A huge potential challenge, John says, is that the new “pro-abortion administration” will allow abortion providers “to get more governmental funding allowing them to be more aggressive. That would make the struggle more difficult.” Also problematic is the possibility of new laws that may forbid doctors, nurses, pharmacists and others in health care from following their consciences and opting out of legal procedures such as abortion. “We anticipate this is going to happen, and the potential for litigation could be tremendous. Surely people are cognizant that professionals are not just going to roll over.”
For 20 years, John says, the Life Legal team has been “consistently available so that people have some reliable place to turn.” The credit goes to “God; to a tremendous administrator, Mary Riley; and to really qualified people,” among them Executive Director Dana Cody, legal strategist Katie Short, and the many volunteer attorneys who “are not getting rich but who have a heart for pro-life work.”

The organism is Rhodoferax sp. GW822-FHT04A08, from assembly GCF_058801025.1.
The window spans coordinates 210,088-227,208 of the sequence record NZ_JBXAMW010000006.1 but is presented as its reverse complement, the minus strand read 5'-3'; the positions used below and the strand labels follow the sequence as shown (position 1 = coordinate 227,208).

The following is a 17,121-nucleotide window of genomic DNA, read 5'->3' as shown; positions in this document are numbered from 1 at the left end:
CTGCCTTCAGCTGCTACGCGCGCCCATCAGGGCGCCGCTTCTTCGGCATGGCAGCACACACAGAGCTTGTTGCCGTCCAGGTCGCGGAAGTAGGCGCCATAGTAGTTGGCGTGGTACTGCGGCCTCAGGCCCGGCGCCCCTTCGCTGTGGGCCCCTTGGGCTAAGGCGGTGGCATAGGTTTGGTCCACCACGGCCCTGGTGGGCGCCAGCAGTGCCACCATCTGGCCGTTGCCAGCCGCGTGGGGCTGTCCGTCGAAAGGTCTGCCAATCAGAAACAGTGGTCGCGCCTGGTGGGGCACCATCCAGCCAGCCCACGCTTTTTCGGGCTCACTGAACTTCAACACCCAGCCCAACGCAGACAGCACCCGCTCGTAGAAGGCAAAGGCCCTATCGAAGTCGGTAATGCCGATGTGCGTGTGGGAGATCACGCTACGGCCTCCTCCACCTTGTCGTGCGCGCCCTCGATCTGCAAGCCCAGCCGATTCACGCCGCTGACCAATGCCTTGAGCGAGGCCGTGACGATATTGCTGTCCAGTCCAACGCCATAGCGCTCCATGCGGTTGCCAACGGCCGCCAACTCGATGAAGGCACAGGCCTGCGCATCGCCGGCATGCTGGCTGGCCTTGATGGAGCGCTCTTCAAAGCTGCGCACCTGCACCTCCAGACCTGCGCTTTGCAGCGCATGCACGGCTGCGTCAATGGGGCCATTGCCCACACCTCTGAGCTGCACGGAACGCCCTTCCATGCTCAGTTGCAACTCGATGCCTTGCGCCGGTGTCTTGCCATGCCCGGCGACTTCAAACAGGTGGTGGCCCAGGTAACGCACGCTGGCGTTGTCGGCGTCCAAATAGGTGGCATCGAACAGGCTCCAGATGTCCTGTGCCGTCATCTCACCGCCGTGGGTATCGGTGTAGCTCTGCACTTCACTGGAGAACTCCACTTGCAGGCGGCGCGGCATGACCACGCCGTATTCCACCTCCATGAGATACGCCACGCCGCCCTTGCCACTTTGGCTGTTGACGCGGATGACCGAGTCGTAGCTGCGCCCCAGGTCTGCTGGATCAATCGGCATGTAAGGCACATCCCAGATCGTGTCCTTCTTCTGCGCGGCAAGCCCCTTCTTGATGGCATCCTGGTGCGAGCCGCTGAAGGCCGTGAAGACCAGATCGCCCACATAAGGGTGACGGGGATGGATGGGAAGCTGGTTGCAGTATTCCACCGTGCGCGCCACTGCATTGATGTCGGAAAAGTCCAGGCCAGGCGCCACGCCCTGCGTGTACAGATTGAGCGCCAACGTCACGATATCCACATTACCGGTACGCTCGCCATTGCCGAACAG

The work is far from done. One of the two men often given credit for persuading American leaders to legalize abortion is Bernard Nathanson, who now freely admits that he made up statistics to support his pro-abortion argument. He was a keynote speaker at the annual LLDF dinner in 1997. He performed thousands of legal abortions but later had a complete conversion and is now a pro-life activist. His early position, however, illustrates what John calls “one of the scary things about abortion, euthanasia and other life issues. Most of the bad things are the result of very bright people being able to make bad things palatable. Say a big lie long enough, and people begin to believe it.
“Life Legal’s job is to keep fighting, to tell the truth, and to let God do the rest.”